There are many books on scientific writing, and a look at my bookshelf suggests I own most of them! They continue to be written, though, because they divide up the subject matter in different ways (writing dissertations, writing papers, making presentations, etc.) and because we differ in how we receive suggestions. Despite its title, I found this book full of wonderful advice for writing all types of documents, not just proposals. Among the many pointers that may be especially helpful to students are: “efficient organization makes a scientifically convincing project even stronger,” “avoid alienating the reviewers by permitting typographical errors, erroneous references, or incorrect or inconsistent numbers to creep into the text,” and “using headings and subheadings highlights the importance of objectives and hypotheses.” It also offers words to live by, such as: “the trick is to keep from getting bogged down in detail” and “some people work on their ideas for months or years before they actually begin to write.” If these phrases resonate with you, you will probably enjoy reading and using Writing Successful Science Proposals.
Fautin is a professor in the department of ecology and evolutionary biology and curator of the Natural History Museum at the University of Kansas. Kovach teaches in the department of geophysics at Stanford University.
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Life’s Matrix: A Biography of Water by Philip Ball. Farrar, Stras and Giroux (2000). 417 p. ISBN 0-374-18628-6. Illus. Cloth, $25.
Prediction: Science, Decision Making, and the Future of Nature, edited by Daniel Sarewitz, Roger A. Pielke Jr., and Radford Byerly Jr. Island Press (2000). 400 p. ISBN 1-55963-776-5. Paperback, $29.50.
Recent Advances and Issues in Environmental Science by J.R. Callahan. Oryx Press (2000). 344 p. ISBN 1-57356-244-0. Illus. Cloth, $44.95.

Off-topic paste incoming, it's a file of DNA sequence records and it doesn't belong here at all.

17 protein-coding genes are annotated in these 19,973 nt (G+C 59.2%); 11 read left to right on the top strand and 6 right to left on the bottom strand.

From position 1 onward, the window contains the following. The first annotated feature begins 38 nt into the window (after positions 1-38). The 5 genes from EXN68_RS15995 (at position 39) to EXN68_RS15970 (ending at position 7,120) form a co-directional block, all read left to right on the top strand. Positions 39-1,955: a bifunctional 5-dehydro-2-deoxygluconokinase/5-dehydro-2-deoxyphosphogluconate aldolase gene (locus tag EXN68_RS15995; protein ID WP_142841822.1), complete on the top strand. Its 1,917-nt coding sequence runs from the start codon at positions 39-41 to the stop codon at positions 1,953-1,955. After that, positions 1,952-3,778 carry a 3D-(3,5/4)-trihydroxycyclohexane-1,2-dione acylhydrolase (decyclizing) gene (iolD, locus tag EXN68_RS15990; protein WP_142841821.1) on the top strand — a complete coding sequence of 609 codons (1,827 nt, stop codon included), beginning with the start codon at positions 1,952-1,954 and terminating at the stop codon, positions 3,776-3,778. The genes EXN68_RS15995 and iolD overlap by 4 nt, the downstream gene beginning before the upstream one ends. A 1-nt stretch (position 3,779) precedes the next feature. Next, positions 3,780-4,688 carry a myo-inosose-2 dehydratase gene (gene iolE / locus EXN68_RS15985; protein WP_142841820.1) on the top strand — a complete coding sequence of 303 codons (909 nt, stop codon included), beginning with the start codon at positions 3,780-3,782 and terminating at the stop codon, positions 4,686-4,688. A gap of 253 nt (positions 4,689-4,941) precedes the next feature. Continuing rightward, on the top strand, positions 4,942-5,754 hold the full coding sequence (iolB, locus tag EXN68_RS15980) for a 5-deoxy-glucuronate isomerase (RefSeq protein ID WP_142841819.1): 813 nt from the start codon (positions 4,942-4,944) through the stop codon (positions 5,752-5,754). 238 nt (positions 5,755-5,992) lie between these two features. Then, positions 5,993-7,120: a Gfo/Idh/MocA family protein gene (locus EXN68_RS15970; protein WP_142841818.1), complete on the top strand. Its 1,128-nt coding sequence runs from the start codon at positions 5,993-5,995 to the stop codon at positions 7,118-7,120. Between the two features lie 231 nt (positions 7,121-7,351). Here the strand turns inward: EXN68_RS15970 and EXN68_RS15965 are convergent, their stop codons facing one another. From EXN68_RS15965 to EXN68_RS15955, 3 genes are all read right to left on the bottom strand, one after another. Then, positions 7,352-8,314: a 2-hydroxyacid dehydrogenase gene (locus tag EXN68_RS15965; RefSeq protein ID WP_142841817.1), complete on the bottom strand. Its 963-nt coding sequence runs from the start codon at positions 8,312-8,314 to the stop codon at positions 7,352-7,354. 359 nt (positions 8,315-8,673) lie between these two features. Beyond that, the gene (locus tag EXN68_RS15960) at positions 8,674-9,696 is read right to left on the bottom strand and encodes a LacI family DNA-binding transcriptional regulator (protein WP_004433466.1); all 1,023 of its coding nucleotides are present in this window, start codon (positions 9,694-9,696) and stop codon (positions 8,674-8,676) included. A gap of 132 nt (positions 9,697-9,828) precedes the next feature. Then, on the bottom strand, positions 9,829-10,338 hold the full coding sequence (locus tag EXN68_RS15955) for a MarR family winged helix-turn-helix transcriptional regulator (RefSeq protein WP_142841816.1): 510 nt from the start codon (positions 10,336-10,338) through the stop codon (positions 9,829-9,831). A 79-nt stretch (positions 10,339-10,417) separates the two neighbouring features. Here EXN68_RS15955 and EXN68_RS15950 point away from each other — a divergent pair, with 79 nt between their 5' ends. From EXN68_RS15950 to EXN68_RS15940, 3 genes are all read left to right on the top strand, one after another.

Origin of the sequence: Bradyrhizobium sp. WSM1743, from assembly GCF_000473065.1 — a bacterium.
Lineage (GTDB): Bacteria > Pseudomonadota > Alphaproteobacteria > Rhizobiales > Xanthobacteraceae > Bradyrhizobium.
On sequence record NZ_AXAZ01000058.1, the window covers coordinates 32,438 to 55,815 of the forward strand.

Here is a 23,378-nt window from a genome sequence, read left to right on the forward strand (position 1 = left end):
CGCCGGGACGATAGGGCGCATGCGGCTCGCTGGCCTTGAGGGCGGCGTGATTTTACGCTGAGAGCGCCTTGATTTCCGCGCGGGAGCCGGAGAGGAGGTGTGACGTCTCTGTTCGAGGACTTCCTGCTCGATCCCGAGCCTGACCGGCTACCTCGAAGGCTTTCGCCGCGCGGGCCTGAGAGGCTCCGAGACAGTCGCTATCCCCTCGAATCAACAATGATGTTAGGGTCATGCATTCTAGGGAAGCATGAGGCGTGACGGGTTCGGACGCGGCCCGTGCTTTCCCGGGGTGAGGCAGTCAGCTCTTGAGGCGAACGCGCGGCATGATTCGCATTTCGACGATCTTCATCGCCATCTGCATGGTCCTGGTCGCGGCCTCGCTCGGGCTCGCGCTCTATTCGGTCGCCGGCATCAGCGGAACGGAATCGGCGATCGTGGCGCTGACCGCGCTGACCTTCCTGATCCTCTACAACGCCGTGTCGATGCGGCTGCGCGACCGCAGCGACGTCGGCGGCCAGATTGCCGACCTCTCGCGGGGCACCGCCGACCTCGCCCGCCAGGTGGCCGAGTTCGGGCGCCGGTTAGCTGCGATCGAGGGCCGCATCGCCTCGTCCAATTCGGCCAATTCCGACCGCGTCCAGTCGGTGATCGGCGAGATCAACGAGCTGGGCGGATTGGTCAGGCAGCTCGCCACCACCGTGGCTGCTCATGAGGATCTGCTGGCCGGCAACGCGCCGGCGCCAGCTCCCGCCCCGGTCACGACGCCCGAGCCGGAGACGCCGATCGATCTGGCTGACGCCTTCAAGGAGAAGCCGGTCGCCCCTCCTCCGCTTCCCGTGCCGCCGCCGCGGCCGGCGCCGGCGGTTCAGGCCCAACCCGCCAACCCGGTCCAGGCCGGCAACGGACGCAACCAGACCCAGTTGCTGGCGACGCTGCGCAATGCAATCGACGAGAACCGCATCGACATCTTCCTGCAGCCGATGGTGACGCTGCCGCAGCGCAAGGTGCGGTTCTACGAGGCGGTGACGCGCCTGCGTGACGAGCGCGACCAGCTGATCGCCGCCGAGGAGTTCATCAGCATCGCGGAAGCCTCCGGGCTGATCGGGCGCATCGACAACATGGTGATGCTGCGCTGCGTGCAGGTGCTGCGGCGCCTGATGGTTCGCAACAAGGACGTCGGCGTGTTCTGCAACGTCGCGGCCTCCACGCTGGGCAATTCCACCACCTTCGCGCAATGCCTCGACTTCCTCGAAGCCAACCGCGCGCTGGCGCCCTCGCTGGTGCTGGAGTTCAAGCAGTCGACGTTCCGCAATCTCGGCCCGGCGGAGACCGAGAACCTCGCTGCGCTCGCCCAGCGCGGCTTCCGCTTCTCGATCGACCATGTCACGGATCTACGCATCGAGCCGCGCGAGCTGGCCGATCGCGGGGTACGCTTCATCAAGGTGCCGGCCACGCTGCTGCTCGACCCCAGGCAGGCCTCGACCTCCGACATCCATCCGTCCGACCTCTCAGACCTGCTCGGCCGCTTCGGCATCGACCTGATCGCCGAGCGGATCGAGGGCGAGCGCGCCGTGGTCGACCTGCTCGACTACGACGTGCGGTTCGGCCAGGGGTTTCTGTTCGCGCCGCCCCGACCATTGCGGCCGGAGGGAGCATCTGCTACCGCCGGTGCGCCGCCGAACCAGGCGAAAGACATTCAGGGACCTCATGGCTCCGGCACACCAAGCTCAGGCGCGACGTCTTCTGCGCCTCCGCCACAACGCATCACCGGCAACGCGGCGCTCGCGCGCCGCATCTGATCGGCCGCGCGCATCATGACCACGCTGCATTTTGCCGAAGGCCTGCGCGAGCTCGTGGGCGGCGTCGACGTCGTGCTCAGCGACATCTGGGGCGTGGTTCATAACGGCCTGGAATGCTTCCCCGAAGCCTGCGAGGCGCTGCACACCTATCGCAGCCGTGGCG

Roadside Geology of Northern and Central California by David Alt and Donald Hyndman. Mountain Press (1999). 384 p. ISBN 0-87842-409-1. Illus. Paperback, $20.
Volcano Cowboys: The Rocky Evolution of a Dangerous Science by Dick Thompson. St. Martin’s Press (2000). 336 p. ISBN 0-312-20881-2. Illus. Cloth, $26.95.
World in Transition: Strategies for Managing
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www.cnie.org/nle Looking for credible Web sites to suggest to students beginning research on an environmental topic? The National Council for Science and the Environment’s National Library for the Environment Web site links to myriad environmental resources including news sources, a “yellow pages” directory of environmental contacts and Congressional Research Service Reports. Click on “Researcher’s Bookmarks” to view links to information on international environmental treaties, state and federal agencies, environmental laws, online library catalogs, and search engines.
www.ZoomDinosaurs.com Who named Tyrannosaurus rex? Did Brachiosaurus care for its young? This site can help students find those answers. Sponsored by EnchantedLearning.com, ZoomDinosaurs provides easy-to-access information on more than a hundred different dinosaur species, as well as a dinosaur dictionary and other resources to make gathering information for a dinosaur report easy for young students.